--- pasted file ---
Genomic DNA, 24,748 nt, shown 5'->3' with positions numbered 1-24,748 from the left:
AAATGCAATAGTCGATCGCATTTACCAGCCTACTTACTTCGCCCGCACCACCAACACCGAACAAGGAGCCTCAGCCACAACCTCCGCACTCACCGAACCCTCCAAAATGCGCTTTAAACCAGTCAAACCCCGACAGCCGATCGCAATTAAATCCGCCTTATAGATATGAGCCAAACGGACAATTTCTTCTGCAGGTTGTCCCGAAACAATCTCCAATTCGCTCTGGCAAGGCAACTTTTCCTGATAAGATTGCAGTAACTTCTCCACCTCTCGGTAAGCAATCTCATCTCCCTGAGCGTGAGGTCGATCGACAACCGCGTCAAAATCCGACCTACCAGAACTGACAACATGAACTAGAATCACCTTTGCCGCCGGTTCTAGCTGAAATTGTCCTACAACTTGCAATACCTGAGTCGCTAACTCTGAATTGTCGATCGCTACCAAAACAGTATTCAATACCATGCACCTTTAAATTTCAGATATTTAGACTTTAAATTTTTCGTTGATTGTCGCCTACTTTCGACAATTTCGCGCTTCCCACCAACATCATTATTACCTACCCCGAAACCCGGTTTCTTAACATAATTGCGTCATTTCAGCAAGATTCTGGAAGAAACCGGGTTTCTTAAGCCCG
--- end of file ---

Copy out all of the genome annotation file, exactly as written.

Genomic DNA, 24,748 nt, shown 5'->3' with positions numbered 1-24,748 from the left:
AAATGCAATAGTCGATCGCATTTACCAGCCTACTTACTTCGCCCGCACCACCAACACCGAACAAGGAGCCTCAGCCACAACCTCCGCACTCACCGAACCCTCCAAAATGCGCTTTAAACCAGTCAAACCCCGACAGCCGATCGCAATTAAATCCGCCTTATAGATATGAGCCAAACGGACAATTTCTTCTGCAGGTTGTCCCGAAACAATCTCCAATTCGCTCTGGCAAGGCAACTTTTCCTGATAAGATTGCAGTAACTTCTCCACCTCTCGGTAAGCAATCTCATCTCCCTGAGCGTGAGGTCGATCGACAACCGCGTCAAAATCCGACCTACCAGAACTGACAACATGAACTAGAATCACCTTTGCCGCCGGTTCTAGCTGAAATTGTCCTACAACTTGCAATACCTGAGTCGCTAACTCTGAATTGTCGATCGCTACCAAAACAGTATTCAATACCATGCACCTTTAAATTTCAGATATTTAGACTTTAAATTTTTCGTTGATTGTCGCCTACTTTCGACAATTTCGCGCTTCCCACCAACATCATTATTACCTACCCCGAAACCCGGTTTCTTAACATAATTGCGTCATTTCAGCAAGATTCTGGAAGAAACCGGGTTTCTTAAGCCCG